Now updated for CSW19. New words, if any, and new inflections of existing words, are shown in red.
|in golf, a shot that misses the ball completely but counts as a shot.
|a score of three strokes less than PAR on a hole.
|the first stage in a swing of a club.
|to strike the ground with the sole of the club and so send the ball up in the air.
|a club like a brassy, but with a slightly shorter shaft and a more sloping face.
|to complete a hole with one stroke less than PAR > BIRDIES, BIRDIEING, BIRDIED.
|a handicap whereby a player allows a weaker opponent (at the latter's choice of time) to deduct a stroke at a hole.
|a type of club, a sand-wedge.
|to complete a hole in one stroke above par > BOGEYS, BOGEYING, BOGEYED.
|an old-fashioned club which had a brass sole, corresponding to a two-wood.
|a wooden golf club with a convex face.
|a sandpit; also, an underground bombproof shelter. On a golf course, usually the former. (Verb) to trap (a ball, transf. a player, a shot) in a bunker.
|someone who assists a golfer during a round, especially by carrying the clubs; (verb) to act as a caddy > CADDIES, CADDYING, CADDIED.
|a shot which sends the ball high into the air over a short distance.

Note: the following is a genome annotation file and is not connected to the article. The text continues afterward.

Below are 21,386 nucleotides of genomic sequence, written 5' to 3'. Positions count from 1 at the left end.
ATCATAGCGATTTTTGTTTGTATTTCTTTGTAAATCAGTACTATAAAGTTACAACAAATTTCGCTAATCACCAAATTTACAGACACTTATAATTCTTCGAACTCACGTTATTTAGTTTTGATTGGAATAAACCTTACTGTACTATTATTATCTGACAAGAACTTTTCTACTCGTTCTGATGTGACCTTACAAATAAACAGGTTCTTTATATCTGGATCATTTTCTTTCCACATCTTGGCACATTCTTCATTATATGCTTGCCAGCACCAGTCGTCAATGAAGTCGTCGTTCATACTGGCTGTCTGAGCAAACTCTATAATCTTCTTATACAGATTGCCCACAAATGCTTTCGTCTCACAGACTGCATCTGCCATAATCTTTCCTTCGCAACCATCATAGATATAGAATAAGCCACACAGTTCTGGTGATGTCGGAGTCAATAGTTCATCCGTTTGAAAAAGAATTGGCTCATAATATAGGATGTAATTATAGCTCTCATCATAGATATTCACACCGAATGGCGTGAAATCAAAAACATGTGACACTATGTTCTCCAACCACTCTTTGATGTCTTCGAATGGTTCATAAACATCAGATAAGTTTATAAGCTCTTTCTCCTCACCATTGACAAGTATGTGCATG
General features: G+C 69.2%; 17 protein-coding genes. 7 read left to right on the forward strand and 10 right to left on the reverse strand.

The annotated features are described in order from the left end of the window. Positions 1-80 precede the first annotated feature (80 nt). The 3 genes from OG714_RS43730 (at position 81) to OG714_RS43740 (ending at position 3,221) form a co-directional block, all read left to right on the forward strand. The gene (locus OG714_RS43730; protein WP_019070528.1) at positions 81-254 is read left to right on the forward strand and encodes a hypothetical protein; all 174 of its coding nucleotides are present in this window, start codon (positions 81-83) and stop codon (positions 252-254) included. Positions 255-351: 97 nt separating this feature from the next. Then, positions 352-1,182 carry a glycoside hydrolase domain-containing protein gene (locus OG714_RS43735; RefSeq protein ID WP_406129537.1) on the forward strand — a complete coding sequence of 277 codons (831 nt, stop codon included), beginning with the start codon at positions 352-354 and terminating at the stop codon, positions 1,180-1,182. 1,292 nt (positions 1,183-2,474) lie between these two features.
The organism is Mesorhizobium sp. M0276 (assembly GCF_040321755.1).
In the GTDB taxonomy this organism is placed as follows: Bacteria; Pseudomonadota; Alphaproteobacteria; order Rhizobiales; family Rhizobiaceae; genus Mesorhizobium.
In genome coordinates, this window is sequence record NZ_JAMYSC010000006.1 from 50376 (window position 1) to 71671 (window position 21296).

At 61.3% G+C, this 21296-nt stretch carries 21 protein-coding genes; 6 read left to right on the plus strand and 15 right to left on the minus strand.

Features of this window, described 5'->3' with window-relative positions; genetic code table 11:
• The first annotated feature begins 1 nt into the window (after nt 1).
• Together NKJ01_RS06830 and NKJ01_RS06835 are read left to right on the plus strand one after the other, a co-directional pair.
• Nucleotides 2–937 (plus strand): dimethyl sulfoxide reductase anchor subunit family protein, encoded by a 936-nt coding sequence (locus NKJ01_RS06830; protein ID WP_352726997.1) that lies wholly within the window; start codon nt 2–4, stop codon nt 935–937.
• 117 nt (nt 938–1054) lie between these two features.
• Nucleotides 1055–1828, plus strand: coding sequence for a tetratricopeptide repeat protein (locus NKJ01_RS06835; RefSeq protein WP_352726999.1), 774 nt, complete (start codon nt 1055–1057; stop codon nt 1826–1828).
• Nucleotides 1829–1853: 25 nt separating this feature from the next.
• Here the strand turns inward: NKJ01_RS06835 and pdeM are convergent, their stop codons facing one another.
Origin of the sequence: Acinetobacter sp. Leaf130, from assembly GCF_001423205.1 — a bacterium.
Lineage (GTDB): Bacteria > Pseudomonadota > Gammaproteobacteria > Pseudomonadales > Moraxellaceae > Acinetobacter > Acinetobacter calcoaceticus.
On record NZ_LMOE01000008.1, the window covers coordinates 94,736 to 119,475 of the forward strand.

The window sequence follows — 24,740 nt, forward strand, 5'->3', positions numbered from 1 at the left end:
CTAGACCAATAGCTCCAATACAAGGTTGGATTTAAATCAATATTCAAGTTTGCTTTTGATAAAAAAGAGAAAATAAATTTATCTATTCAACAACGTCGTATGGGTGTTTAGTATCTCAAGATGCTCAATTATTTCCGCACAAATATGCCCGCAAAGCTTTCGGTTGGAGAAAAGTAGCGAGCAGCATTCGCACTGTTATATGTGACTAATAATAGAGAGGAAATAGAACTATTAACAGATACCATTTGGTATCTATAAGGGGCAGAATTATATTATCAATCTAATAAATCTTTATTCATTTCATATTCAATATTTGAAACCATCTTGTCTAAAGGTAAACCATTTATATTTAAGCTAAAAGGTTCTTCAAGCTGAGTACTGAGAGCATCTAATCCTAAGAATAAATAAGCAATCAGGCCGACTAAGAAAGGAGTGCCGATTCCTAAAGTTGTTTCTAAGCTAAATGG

|an old-fashioned narrow-faced iron-headed golf club, corresponding to a two-iron; (verb) to seize, hook > CLEEKS, CLEEKING, CLEEKED, CLEEKIT or CLAUGHT.
|a kind of golf club, a CLEEK.
|the instrument with which one strikes the ball in order to propel it.
|the face of a golf club.
|the head of a golf club.
|the premises of a sports or other club, esp. a golf club.
|a score of four strokes less than PAR on a hole.
|a small piece of turf dug up by the head of a golf club during a stroke.
|a golf hole with a bent FAIRWAY.
|as many holes ahead as there are holes to play.
|the downward movement of a golf club when striking the ball.
|a golf club with a metal or wooden head used to hit the ball from the tee.
|to bungle; to mishit a ball in golf.
|to achieve a hole in golf with two strokes less than PAR.
|the smooth turf between tee and green, distinguished from the uncut rough and from hazards.
|a pole with a flag on it used to mark the position of a hole.
|a bungled stroke; (verb) to bungle.
|a CADDIE posted up ahead to see where the balls go.
|a type of match between four players in golf.
|a golf match played between two pairs of players, in which each pair plays only one ball, players taking alternate strokes.
|a golf putt conceded to an opponent because it is judged to be within safe putting distance.
|golf; (verb) to play golf > GOFFS, GOFFING, GOFFED.
|(verb) to play golf > GOLFS, GOLFING, GOLFED.
|one that golfs.
|a collector's term for items of golfing interest > GOLFIANAS.
|the playing of golf > GOLFINGS.
|the prepared ground round the golf hole.
|a type of golf match between two pairs in which partners play the ball alternately.
|a solid gutta-percha golf-ball, as used in the 19th century > GUTTAS. Also a small, drop-like ornament on a Doric entablature > GUTTAE.
|a solid gutta-percha golf-ball, as used in the 19th century; (adj.) gritty, forceful > GUTTIER, GUTTIEST.
|any obstacle on a golf course, such as trees, bunkers, water etc.
|a socket in the head of a golf club into which the shaft is inserted.
|a golf club with a metal head.